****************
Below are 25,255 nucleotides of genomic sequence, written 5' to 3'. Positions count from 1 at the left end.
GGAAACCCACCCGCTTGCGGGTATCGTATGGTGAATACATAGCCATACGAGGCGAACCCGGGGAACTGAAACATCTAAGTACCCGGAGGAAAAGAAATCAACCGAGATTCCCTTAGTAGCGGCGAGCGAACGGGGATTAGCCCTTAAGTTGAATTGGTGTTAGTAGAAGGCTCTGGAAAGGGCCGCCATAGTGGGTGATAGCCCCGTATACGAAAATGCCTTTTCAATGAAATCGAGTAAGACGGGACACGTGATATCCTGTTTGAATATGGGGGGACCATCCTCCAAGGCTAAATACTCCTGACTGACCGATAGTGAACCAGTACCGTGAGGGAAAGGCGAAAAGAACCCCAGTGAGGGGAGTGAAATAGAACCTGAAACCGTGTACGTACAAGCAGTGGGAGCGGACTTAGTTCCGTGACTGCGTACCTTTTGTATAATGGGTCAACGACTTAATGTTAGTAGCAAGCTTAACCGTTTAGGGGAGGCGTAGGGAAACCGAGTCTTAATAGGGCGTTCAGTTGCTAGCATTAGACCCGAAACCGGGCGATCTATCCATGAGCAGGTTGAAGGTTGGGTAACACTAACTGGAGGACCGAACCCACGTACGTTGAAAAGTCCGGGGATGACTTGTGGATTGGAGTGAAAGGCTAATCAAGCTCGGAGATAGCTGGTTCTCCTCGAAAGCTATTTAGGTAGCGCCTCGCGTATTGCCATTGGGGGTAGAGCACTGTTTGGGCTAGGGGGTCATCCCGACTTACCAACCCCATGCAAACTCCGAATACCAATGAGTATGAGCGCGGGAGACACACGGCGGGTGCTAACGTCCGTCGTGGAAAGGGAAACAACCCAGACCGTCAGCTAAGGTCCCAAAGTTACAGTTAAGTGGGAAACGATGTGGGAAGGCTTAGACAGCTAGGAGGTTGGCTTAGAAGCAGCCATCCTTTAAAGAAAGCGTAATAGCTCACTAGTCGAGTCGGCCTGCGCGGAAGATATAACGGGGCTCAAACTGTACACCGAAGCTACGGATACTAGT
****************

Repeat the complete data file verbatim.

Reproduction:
Below are 25,255 nucleotides of genomic sequence, written 5' to 3'. Positions count from 1 at the left end.
GGAAACCCACCCGCTTGCGGGTATCGTATGGTGAATACATAGCCATACGAGGCGAACCCGGGGAACTGAAACATCTAAGTACCCGGAGGAAAAGAAATCAACCGAGATTCCCTTAGTAGCGGCGAGCGAACGGGGATTAGCCCTTAAGTTGAATTGGTGTTAGTAGAAGGCTCTGGAAAGGGCCGCCATAGTGGGTGATAGCCCCGTATACGAAAATGCCTTTTCAATGAAATCGAGTAAGACGGGACACGTGATATCCTGTTTGAATATGGGGGGACCATCCTCCAAGGCTAAATACTCCTGACTGACCGATAGTGAACCAGTACCGTGAGGGAAAGGCGAAAAGAACCCCAGTGAGGGGAGTGAAATAGAACCTGAAACCGTGTACGTACAAGCAGTGGGAGCGGACTTAGTTCCGTGACTGCGTACCTTTTGTATAATGGGTCAACGACTTAATGTTAGTAGCAAGCTTAACCGTTTAGGGGAGGCGTAGGGAAACCGAGTCTTAATAGGGCGTTCAGTTGCTAGCATTAGACCCGAAACCGGGCGATCTATCCATGAGCAGGTTGAAGGTTGGGTAACACTAACTGGAGGACCGAACCCACGTACGTTGAAAAGTCCGGGGATGACTTGTGGATTGGAGTGAAAGGCTAATCAAGCTCGGAGATAGCTGGTTCTCCTCGAAAGCTATTTAGGTAGCGCCTCGCGTATTGCCATTGGGGGTAGAGCACTGTTTGGGCTAGGGGGTCATCCCGACTTACCAACCCCATGCAAACTCCGAATACCAATGAGTATGAGCGCGGGAGACACACGGCGGGTGCTAACGTCCGTCGTGGAAAGGGAAACAACCCAGACCGTCAGCTAAGGTCCCAAAGTTACAGTTAAGTGGGAAACGATGTGGGAAGGCTTAGACAGCTAGGAGGTTGGCTTAGAAGCAGCCATCCTTTAAAGAAAGCGTAATAGCTCACTAGTCGAGTCGGCCTGCGCGGAAGATATAACGGGGCTCAAACTGTACACCGAAGCTACGGATACTAGT